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Gene and Chromosome Mutation.

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Gene and Chromosome Mutation. > Chromosome Mutations Euploidy Euploidy is one of the two types of chromosome mutations which involves a change in the number of whole sets of chromosomes. The diploid number of chromosomes is the number of sets that are established at fertilisation. There are mutations that result in an increased number of diploid sets of chromosomes called polyploidy which arises spontaneously is common in plants (mainly in flowering plants) but relatively rare in animals. A polyploid is an organism that possesses three or more sets of chromosomes in cases where the normal complement is two sets. Many crop plants are natural polyploids such as durum wheat and common wheat which have four and six sets of chromosomes respectively. Matings between polyploid and diploid individuals are invariably sterile, however, in the case of plants some which are able to self fertilise can do so. Once a polyploid population is established then they can reproduce as normal. ...read more.


They have some degree of learning difficulty, retarded physical development and a distinctive body and facial structure. The cause of the duplication of a single chromosome is not known. Examples of aneuploids involving sex chromosomes include: XO - Turner's syndrome produces a sexually underdeveloped and sterile female. XXY or XXXY - Klinefelter's syndrome produces a sterile male with marked female features. XYY - a normal male but socially deviant with a propensity for violence. > Gene Mutations A gene is a sequence of nucleotide pairs which codes for a sequence of amino acids. Gene mutations occur on a smaller scale to chromosome mutations because they can occur to any base pair of any gene, anywhere along a chromosome. The coding length of a gene is typically 1200 to 1500 base pairs long. A change in one or more base pairs can cause a mutation which shows exactly how easy it is for this to occur. Sometimes the enzyme machinery occasionally inserts a base other than that coded by the template DNA. ...read more.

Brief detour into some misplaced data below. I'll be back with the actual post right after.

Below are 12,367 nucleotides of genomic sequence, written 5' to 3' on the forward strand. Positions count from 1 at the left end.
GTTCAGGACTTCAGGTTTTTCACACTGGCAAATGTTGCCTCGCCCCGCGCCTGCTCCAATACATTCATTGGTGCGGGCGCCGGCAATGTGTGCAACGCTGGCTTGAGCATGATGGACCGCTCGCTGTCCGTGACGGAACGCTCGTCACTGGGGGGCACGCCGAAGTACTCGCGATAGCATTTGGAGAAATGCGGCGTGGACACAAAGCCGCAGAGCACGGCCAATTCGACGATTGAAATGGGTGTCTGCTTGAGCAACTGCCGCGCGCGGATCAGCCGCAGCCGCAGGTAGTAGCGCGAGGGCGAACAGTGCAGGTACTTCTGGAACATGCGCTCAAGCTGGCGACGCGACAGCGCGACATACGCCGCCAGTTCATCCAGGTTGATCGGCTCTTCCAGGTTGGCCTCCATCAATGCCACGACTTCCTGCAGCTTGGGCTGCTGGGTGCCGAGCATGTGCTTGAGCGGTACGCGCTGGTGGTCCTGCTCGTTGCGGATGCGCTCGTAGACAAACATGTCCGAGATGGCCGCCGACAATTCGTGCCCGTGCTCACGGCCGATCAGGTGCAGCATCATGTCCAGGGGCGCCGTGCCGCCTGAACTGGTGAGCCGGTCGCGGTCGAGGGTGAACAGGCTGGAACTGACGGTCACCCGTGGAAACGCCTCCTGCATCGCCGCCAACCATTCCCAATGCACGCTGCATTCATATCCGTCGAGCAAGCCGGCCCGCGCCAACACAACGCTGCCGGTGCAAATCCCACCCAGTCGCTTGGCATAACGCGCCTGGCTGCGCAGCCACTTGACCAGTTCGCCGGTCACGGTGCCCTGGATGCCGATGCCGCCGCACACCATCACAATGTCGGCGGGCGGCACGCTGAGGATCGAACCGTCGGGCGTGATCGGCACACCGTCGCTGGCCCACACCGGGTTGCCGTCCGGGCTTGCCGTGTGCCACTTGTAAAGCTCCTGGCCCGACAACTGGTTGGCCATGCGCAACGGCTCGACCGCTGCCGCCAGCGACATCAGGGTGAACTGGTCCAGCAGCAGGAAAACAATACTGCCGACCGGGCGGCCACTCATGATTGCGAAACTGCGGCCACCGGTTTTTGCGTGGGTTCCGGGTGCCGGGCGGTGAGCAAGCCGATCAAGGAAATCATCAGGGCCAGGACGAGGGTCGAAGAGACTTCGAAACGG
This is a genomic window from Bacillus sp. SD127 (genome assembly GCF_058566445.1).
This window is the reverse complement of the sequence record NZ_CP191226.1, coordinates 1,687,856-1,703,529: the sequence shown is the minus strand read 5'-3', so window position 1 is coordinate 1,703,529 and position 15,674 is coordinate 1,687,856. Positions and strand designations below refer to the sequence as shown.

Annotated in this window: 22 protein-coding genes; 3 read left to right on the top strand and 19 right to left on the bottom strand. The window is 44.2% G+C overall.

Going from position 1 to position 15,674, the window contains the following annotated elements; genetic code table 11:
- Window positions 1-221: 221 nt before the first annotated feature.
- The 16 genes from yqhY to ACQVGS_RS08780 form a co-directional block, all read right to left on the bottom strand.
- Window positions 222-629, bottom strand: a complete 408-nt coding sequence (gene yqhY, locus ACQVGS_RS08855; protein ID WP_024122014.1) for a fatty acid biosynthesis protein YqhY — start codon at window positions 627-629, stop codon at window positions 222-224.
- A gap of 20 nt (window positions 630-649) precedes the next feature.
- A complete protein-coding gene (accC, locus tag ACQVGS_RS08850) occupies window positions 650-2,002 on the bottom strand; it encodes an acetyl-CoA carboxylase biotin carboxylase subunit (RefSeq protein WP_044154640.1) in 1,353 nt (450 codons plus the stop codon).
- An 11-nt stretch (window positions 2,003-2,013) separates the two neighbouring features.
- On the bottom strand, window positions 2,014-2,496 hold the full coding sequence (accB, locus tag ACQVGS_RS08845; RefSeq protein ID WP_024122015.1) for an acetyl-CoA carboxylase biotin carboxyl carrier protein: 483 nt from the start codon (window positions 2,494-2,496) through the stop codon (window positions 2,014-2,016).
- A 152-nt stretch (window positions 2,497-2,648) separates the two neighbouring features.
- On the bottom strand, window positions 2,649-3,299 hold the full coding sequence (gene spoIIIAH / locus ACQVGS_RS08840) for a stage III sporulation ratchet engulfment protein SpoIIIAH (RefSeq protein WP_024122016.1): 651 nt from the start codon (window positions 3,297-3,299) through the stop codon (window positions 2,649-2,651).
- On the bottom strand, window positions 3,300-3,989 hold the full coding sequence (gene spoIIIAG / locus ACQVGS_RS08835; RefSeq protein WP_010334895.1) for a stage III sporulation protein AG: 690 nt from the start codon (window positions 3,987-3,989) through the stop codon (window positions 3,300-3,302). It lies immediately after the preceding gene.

The frame shift may move along the functional code so that anything after it because misplaced and dysfunctional or the frame shift might even generate a stop codon thus prematurely ending the protein. The effects of mutations are only occasionally beneficial because after all a mutation is a random change in an established protein structure. In fact, many mutations are lethal, or at least disadvantageous. Most mutations are recessive to the normal allele so for a beneficial mutation to become present, it awaits many generations in the gene pool before chance brings the recessive alleles together. If replication of DNA proceeded as was described previously, the DNA polymerase wouold make a mistake on average about every 1000 base pairs. This level would be unacceptable, because too many genes would be rendered non-functional. Organisms have elaborate DNA proofreading and repair mechanisms, which can recognize false base-pairing and DNA damage, and repair it. The actual error rate is more in the region of one in a million to one in a billion. ...read more.

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